Saturday I planned on running 5 miles.
Friday night, I drank two glasses of red wine with my friend Dana.
Red wine gives me a weird hangover, a sticky mix of weepy and headachy. (But it was so fun to celebrate my friend’s new job.)
I did not run on Saturday. Felt icky.
What did I do about this broken promise to myself?
First, I stewed in the draining nowhere zone of “I should run, don’t be a wimp, running will make you feel so much better.” Meanwhile, the clock was ticking. I had a hard stop to be showered and dressed for the day at 10 am.
Soon there wasn’t enough time to run and the question became: will I stew and beat myself up all day, or will I mindfully and kindly face into not running?
What do you do when you make a promise to yourself and you don’t keep it?
We all break promises we make to ourselves. How we handle our broken promises is what matters. It can mean the difference between beginning again on what you want to create and who you want to be or spiraling off into self-judgement and paralysis that can last for weeks or months – or even years.
“But Jen, I have so many broken promises littering my past.”
My example of one broken promise might prompt you to tell a story about how you’re particularly unredeemable because you have far more than one broken promise in your past.
First off, I have many broken promises in my past too. It’s a common pattern for me—I try to do too much, get unrealistic about what’s possible, push myself too hard and rebel with cookies or red wine 🙂 But so what? What’s important here is to not feed yourself a story about your past. Now is the moment of awakening.
How to Begin Again
Own your power and voice by greeting your current experience rather than dodging away or blaming away. Feel what you are feeling.
“I am feeling this. Wow, I intend to be gently curious as I encounter what this moment feels like.”
You can label what you’re feeling… “I feel disappointed, I feel numb, this hurts.” Breathe and witness yourself.
Without excuses, recriminations, or the woulda coulda shoulda. Greet your own choice.
This is often where we get lost. We snarl ourselves up in our mean narratives and then we start looking outside of ourselves for distractions, for someone to let us off the hook, or for someone to blame. If that happens, see those stories and greet them without inviting them to move in.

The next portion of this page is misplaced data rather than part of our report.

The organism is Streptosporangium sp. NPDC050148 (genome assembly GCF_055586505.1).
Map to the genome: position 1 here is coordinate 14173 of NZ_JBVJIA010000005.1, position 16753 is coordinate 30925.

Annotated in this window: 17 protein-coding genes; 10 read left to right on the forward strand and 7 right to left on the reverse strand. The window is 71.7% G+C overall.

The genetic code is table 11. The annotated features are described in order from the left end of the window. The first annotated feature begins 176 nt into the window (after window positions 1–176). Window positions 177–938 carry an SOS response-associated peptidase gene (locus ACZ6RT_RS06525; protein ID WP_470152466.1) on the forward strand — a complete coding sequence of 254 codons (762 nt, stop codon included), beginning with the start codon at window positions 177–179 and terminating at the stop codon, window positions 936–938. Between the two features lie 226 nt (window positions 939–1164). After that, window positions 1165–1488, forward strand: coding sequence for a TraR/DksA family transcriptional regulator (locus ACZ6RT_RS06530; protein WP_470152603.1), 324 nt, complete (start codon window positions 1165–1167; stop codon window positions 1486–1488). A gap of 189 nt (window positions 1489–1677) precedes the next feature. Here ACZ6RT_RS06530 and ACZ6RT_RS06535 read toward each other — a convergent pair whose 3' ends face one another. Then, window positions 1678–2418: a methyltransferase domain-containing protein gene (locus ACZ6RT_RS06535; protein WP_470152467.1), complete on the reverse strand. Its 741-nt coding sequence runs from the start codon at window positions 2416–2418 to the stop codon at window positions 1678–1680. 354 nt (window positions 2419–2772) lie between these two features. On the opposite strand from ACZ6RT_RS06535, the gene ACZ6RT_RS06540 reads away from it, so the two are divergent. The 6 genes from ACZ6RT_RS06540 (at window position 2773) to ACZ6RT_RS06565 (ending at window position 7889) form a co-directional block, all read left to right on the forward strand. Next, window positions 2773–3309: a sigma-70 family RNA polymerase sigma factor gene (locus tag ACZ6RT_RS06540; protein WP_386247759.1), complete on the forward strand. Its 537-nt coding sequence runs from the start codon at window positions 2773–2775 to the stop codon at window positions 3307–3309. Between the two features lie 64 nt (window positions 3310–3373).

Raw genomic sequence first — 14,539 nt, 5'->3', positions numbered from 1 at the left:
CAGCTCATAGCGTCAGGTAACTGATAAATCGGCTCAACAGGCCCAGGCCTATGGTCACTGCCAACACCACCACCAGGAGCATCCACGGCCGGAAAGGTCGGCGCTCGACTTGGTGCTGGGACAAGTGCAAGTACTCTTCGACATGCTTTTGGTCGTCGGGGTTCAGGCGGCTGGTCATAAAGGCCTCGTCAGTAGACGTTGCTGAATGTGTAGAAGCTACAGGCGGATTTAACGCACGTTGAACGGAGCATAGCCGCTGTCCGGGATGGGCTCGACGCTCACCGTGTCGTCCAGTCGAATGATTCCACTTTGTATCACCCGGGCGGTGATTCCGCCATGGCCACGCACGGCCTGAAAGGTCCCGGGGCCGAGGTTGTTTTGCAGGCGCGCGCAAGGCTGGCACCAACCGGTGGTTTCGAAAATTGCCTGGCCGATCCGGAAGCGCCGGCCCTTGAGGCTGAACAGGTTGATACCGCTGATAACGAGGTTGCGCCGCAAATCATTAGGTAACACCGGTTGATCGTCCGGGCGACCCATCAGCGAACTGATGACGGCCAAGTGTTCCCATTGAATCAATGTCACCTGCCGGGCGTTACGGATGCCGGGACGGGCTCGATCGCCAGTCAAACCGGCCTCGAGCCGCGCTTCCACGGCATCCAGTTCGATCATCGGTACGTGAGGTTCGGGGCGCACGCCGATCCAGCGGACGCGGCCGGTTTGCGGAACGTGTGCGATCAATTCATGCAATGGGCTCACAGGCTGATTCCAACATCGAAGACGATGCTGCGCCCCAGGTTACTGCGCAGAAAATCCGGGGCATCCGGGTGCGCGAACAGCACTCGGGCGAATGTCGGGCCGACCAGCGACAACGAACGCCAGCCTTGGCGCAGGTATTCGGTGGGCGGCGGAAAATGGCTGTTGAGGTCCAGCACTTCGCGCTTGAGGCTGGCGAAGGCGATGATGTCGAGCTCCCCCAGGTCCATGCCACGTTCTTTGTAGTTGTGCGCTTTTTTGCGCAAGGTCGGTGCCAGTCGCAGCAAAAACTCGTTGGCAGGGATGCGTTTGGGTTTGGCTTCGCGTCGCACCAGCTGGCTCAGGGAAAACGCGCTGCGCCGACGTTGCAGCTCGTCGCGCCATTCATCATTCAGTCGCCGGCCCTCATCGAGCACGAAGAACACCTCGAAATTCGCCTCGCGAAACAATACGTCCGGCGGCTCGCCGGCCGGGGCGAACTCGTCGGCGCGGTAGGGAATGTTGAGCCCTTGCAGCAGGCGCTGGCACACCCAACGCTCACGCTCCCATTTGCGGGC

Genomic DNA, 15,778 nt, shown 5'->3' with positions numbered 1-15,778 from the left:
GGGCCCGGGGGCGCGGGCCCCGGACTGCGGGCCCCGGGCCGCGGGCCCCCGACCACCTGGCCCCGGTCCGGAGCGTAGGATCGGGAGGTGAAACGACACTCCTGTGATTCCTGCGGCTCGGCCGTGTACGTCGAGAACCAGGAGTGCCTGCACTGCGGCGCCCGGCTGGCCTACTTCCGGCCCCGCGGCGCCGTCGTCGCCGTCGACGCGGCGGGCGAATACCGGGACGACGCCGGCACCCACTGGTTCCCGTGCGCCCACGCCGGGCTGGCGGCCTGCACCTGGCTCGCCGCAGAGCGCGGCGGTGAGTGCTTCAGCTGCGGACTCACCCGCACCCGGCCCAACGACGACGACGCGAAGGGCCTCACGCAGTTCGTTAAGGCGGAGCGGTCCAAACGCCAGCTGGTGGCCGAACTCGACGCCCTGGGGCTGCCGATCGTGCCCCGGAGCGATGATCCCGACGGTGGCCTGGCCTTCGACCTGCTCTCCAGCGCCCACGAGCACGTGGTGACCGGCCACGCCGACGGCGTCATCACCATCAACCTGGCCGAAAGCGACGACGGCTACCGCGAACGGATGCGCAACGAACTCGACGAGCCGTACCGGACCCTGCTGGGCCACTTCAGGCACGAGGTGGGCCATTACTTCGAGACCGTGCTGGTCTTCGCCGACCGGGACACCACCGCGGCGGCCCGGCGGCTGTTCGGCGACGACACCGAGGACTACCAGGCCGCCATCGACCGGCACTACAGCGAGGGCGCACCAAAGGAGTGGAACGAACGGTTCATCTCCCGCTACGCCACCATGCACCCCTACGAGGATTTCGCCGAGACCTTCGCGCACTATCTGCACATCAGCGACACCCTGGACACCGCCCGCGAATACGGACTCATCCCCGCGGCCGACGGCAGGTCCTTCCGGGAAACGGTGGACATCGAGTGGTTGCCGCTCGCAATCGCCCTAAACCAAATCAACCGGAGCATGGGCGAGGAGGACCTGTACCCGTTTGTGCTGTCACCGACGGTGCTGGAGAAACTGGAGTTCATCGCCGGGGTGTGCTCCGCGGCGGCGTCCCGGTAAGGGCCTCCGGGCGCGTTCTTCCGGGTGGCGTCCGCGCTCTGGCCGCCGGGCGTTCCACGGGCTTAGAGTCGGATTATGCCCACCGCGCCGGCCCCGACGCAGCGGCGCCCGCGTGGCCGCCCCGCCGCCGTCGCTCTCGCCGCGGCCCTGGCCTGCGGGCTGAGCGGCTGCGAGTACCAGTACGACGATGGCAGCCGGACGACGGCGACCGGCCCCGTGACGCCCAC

Next, take a moment to recall someone who cares about you. Get a sense of this person’s caring for you. How warm or safe or loving does this caring feel? Breathe the caring in. If the thought arises, “I don’t deserve this caring because I broke my promise”, then breathe the caring into that part of you. You do not have to force it to change but you can accept it as a gift of love because everything and everybody deserves love.
Now bring to mind some of your good qualities. Remember how patient you were in the store yesterday with the clerk-in-training, how you made your BFF laugh when she was despairing, or how fair you are with your sisters when they come to you fighting. Breathe your good qualities in.
Ask yourself: if someone I care for broke a promise to herself and felt bad about it, how would I feel about her? Not what you would say, but how you would feel. Breathe that in.
Finally, extend that same feeling toward yourself.
All of this takes about a minute or two, although you could certainly bask in the process longer.
It’s not about making yourself feel all zippity-do-da; it’s about being open-heartedly connected to reality and the tenderness of being human. It’s about greeting yourself as you are. Because there is nothing to hide from here, no reason to cloak yourself in shame.
Rather than distracting, shaming, or creating complicated inflated future plans to “make up” for your slip, which only creates more broken promises and self-blame, greet yourself with dignity and kindness.
Try it out and see how it feels.
Next week: How to Cut Down on Future Broken Promises or Yes you have to learn this stuff